Sis boom bah: Law would label cheer as school sport

Sis boom bah: Law would label cheer as school sport

(Calif.) State Assemblywoman Lorena Gonzalez thinks it’s time cheerleaders get the same respect and support as other high school athletes who play on more traditional sports teams such as basketball, football and soccer.

The San Diego Democrat, herself a former high school and college cheerleader, plans to introduce legislation this session that would recognize the activity as an official sport, sanctioned by the California Interscholastic Federation or CIF – the governing body for school athletics.

Details of Gonzalez’s proposal have yet to be unveiled, but the mere suggestion raises numerous questions about the impacts such a shift would have on K-12 districts and athletes, and threatens to put California in the middle of a national debate that has raged for more than a decade.

“Cheerleading doesn’t need to be made a sport,” said Tammy Van Vleet, president of the Golden State Spirit Association, a 15-year old organization that hosts 32 cheer competitions across the country and hands out $10,000 in scholarships each year. “Doing so would limit the season; it would limit the travel the teams could do. I just don’t feel like this is something that is needed.”

Supporters, however, say recognizing cheer as a sport will lead to better coaching, increased safety oversight and greater access to school athletic funding. It could also provide an opportunity for more districts to comply with Title IX, a federal civil rights law that prohibits gender discrimination in education, including sports.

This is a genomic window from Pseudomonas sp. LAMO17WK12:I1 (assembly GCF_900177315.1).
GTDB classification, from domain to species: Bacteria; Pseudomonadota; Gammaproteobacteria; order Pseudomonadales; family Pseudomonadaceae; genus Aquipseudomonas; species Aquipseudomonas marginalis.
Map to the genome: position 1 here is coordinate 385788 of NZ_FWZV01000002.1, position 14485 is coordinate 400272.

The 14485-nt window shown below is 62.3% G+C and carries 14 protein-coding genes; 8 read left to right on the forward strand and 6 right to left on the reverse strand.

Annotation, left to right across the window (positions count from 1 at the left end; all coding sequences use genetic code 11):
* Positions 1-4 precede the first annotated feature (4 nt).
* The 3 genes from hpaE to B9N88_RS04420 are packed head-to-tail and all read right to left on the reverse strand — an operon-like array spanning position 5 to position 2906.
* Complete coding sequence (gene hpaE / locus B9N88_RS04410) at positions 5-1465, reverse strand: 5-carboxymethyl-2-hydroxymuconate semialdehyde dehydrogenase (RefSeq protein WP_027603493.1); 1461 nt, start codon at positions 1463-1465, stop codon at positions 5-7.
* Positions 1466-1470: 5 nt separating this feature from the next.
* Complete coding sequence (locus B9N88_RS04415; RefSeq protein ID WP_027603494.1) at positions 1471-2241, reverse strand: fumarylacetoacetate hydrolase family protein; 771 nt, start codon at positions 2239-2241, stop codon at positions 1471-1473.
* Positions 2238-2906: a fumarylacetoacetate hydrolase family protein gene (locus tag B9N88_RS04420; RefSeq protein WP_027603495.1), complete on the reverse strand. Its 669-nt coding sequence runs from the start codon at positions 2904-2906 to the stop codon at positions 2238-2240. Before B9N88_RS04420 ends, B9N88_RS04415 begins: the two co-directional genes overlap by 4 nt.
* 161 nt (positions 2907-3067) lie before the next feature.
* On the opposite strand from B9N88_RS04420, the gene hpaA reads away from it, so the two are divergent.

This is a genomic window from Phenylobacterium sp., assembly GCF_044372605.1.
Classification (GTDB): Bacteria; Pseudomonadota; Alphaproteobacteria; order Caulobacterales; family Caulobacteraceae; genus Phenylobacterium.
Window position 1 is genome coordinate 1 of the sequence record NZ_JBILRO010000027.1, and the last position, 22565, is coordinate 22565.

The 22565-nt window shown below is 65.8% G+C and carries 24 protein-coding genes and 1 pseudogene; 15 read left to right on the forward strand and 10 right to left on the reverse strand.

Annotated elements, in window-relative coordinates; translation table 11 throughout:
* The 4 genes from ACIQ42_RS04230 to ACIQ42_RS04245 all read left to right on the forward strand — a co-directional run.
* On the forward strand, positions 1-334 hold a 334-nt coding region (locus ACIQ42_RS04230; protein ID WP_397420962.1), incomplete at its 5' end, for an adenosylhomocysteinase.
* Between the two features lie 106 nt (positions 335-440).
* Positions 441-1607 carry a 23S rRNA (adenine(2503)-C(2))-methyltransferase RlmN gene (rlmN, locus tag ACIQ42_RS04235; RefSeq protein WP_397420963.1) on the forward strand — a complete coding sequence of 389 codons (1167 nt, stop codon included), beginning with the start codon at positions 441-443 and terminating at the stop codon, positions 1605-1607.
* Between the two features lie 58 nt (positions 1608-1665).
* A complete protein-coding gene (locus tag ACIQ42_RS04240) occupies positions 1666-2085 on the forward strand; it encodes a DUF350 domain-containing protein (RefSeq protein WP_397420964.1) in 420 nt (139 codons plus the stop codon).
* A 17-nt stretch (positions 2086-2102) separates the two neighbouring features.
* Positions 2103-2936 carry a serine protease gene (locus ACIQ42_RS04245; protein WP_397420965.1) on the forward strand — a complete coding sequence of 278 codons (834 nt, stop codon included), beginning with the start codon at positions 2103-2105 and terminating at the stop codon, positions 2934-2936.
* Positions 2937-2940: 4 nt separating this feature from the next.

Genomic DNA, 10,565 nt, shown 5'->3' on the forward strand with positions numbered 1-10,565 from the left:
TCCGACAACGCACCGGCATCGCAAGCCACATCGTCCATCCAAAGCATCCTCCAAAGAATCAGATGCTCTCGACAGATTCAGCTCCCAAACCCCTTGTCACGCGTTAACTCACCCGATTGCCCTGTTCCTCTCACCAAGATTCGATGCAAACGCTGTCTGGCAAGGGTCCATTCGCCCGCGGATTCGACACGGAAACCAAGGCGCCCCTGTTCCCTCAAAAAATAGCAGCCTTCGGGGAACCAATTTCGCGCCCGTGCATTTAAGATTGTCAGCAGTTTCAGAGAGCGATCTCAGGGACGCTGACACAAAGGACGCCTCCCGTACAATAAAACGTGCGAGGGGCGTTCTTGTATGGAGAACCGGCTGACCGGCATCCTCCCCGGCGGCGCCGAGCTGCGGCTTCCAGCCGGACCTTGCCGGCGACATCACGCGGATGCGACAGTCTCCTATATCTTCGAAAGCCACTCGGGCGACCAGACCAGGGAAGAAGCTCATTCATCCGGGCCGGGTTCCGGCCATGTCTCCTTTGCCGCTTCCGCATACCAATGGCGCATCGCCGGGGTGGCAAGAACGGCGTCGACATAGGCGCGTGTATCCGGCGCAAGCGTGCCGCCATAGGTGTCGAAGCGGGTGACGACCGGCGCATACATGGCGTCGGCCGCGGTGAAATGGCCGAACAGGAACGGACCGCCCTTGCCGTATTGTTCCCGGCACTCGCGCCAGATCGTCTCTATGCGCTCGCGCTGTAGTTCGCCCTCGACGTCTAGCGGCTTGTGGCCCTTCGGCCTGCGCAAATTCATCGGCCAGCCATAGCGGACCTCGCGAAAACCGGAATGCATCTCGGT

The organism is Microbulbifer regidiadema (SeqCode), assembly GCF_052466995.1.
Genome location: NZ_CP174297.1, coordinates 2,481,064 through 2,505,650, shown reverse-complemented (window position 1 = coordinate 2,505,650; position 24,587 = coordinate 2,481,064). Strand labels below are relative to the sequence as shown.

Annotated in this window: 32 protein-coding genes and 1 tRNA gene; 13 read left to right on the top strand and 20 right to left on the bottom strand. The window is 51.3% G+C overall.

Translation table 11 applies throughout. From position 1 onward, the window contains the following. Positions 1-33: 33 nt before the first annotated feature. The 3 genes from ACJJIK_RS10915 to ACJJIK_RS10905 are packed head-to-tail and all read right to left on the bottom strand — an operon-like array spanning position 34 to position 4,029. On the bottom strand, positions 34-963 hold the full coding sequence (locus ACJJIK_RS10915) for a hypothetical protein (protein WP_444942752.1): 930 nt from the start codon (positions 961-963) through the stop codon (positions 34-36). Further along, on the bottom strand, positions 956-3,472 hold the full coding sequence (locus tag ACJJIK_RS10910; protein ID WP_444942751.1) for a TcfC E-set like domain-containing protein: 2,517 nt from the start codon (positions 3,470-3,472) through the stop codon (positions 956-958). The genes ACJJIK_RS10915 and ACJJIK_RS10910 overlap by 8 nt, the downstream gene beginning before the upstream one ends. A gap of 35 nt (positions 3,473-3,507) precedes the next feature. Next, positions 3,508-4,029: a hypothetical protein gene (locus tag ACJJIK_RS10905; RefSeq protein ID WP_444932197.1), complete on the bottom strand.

In a TV interview earlier this month, Gonzalez said cheerleaders deserve the kind of respect that other athletes already get. “You have athletes who are tumbling, stunting, conditioning,” she said. “This is a true sport.”

CIF spokeswoman Rebecca Brutlag acknowledged that her organization has had “several discussions” with Gonzalez staffers but said that absent an official proposal, no action has been taken.

In fact, barring a law requiring it, the only way CIF is likely to recognize cheerleading as a sport is if California schools push for it.

“We’re governed from the ground up,” said Brutlag. “Schools would have to decide that they want CIF to recognize cheerleading as a sport and they have not done that.”

Not as a whole, anyway.

But some individual districts – and some other state athletic organizations – have adopted their own policies recognizing cheer as a sport.

Last fall, Chico Unified School District established cheerleading as a sport in order to bring it under the umbrella of the district’s athletic program – and its insurance guidelines.

Last spring, New York’s Board of Regents voted to recognize competitive cheerleading as an interscholastic sport – something several sources say nearly 30 other states have already done.

Cheer teams in New York that only root from the sidelines at other sporting events won't be impacted, but teams that participate in competitions will be subject to official New York State Public High School Athletic Association rules on issues such as length of seasons, required practice days and time between competitions.

The courts have also struggled with the question.

In a personal injury suit from 2009, the Wisconsin Supreme Court found cheerleading is a full-contact sport after a participant was hurt during a practice session – a ruling that excluded participants from liability.

In contrast, a federal court ruled in 2010 that college cheerleading did not qualify as a sport for purposes of Title IX, citing a current lack of program development and organization.

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